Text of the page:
Darwin, Descent of Man
In the third chapter, Charles Darwin talks about the differences between lower animals and human beings, who have mental powers. According to him, there is a huge difference between savages, which are known to be lowly, as well as apes that belong to a high class. The latter and the former, both exhibit certain common traits and characteristics. They include; imagination, memory, emotions, imitation, curiosity, reason as well as attention. Apart from these, humans are different and unique because they have the ability of communicating through languages, are self conscious, superstitious and they also believe in God.
The writings provided by Darwin are suggest that he was engaged in finding out about the origin of species, especially that of human beings. This is the reason why he came up with the book ‘Descent of Man’ in order to let everyone know about his findings. The major themes, which Darwin has made known include; mental powers, development of man, race and sexual selection. One is aware that in this particular reading, Darwin wanted to ensure that the moral power of human beings is evident. Furthermore, Darwin came up with the theory of the evolution of human beings in the 1800’s. During that time, most assumptions were often ignored, but not that of Darwin. This is the reason why Darwin is acclaimed as well as praised for his argument concerning the reason, which leads to the existence of human beings. He is a great and admirable originator, who deserves to be recognized. Indeed, ‘Descent of Man’ is a great asset to the world in gaining knowledge concerning human being existence theories.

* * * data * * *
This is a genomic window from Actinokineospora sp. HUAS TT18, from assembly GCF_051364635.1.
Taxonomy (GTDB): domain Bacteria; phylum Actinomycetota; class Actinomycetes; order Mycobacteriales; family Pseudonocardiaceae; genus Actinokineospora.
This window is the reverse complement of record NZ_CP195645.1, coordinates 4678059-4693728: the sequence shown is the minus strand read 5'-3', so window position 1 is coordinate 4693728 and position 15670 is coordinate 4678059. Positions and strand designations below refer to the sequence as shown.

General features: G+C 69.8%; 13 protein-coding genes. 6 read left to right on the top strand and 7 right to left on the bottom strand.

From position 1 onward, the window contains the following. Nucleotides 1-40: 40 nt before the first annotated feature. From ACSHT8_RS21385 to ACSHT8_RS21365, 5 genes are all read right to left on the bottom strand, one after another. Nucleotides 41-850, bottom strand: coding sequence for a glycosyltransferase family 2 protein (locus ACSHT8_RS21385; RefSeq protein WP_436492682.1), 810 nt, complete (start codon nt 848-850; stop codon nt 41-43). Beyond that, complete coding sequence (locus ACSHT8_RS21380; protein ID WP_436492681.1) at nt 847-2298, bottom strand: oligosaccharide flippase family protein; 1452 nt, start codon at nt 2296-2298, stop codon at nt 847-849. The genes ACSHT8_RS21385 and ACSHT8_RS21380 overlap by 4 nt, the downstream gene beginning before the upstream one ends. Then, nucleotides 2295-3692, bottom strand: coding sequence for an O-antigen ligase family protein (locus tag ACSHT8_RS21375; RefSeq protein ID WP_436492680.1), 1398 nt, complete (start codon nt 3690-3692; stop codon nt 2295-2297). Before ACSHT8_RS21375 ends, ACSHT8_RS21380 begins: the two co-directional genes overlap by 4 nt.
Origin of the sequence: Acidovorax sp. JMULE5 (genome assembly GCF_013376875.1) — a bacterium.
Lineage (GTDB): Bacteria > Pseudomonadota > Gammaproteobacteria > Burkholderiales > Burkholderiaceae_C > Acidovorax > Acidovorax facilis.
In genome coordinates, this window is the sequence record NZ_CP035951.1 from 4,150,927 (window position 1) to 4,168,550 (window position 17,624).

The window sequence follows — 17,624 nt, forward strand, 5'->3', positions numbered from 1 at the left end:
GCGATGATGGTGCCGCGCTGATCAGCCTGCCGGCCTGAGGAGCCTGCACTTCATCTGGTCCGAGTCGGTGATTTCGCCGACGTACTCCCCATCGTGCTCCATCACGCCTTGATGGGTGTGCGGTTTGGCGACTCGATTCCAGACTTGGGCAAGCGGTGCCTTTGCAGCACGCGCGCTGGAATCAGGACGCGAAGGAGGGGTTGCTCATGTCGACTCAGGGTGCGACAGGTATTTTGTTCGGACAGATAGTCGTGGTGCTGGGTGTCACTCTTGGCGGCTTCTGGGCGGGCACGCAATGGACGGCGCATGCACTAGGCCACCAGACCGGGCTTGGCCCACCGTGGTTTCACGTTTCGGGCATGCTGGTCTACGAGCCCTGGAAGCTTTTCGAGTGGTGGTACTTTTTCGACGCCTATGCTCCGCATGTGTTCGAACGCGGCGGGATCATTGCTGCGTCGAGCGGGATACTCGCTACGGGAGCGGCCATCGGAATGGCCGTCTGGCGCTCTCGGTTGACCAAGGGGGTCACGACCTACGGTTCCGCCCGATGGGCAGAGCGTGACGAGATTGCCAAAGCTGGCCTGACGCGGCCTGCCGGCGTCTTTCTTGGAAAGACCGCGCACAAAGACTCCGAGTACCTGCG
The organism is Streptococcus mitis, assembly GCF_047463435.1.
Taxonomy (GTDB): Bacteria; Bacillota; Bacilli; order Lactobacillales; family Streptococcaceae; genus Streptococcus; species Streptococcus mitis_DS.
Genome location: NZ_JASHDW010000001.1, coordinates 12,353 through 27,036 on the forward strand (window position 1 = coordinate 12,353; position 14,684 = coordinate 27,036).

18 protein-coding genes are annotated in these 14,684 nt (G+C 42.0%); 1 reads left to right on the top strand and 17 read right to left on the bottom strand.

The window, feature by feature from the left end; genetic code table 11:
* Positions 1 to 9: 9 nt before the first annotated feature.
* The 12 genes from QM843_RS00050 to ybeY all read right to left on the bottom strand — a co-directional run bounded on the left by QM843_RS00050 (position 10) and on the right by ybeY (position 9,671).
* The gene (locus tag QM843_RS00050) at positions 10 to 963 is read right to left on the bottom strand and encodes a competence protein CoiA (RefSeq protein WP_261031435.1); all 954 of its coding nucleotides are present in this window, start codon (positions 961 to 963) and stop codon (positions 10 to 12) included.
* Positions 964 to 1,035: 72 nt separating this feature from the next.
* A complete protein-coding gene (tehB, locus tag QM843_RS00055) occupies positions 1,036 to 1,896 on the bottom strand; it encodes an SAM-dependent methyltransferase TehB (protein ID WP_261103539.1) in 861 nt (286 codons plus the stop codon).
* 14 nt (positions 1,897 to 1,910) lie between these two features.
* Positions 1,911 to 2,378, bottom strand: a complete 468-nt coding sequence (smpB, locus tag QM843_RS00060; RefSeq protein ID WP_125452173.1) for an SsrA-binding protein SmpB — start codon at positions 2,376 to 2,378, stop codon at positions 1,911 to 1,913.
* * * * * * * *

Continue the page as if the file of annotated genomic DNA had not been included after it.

Janet Browne, Charles Darwin: The Power of Place. New York: Knopf, 2002. Print.
Moore, James. & Desmond, Adrian. “Introduction”, in The Descent of Man, and Selection in Relation to Sex, London: Penguin Classics, 2004. Print.